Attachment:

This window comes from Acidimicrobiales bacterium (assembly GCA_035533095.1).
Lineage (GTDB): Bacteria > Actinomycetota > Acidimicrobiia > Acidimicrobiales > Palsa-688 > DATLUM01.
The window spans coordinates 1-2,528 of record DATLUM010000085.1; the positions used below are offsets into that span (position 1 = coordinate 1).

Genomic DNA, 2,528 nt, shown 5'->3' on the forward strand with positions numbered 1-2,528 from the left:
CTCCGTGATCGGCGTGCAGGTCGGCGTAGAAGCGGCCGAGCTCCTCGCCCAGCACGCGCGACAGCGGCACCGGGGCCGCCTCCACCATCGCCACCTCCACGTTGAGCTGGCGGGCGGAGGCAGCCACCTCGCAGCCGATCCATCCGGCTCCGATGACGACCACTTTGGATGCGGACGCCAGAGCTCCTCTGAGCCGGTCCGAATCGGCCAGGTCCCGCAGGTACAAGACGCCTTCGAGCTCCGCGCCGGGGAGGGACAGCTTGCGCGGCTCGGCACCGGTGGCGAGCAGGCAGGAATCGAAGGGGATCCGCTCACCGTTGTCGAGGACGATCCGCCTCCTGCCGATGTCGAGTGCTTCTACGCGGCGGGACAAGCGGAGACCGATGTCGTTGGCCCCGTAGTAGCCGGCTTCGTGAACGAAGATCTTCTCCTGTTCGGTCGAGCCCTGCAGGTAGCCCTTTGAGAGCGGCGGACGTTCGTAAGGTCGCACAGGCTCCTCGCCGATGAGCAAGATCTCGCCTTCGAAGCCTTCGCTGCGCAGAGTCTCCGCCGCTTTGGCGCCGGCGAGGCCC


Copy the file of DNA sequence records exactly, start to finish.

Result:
This window comes from Acidimicrobiales bacterium (assembly GCA_035533095.1).
Lineage (GTDB): Bacteria > Actinomycetota > Acidimicrobiia > Acidimicrobiales > Palsa-688 > DATLUM01.
The window spans coordinates 1-2,528 of record DATLUM010000085.1; the positions used below are offsets into that span (position 1 = coordinate 1).

Genomic DNA, 2,528 nt, shown 5'->3' on the forward strand with positions numbered 1-2,528 from the left:
CTCCGTGATCGGCGTGCAGGTCGGCGTAGAAGCGGCCGAGCTCCTCGCCCAGCACGCGCGACAGCGGCACCGGGGCCGCCTCCACCATCGCCACCTCCACGTTGAGCTGGCGGGCGGAGGCAGCCACCTCGCAGCCGATCCATCCGGCTCCGATGACGACCACTTTGGATGCGGACGCCAGAGCTCCTCTGAGCCGGTCCGAATCGGCCAGGTCCCGCAGGTACAAGACGCCTTCGAGCTCCGCGCCGGGGAGGGACAGCTTGCGCGGCTCGGCACCGGTGGCGAGCAGGCAGGAATCGAAGGGGATCCGCTCACCGTTGTCGAGGACGATCCGCCTCCTGCCGATGTCGAGTGCTTCTACGCGGCGGGACAAGCGGAGACCGATGTCGTTGGCCCCGTAGTAGCCGGCTTCGTGAACGAAGATCTTCTCCTGTTCGGTCGAGCCCTGCAGGTAGCCCTTTGAGAGCGGCGGACGTTCGTAAGGTCGCACAGGCTCCTCGCCGATGAGCAAGATCTCGCCTTCGAAGCCTTCGCTGCGCAGAGTCTCCGCCGCTTTGGCGCCGGCGAGGCCC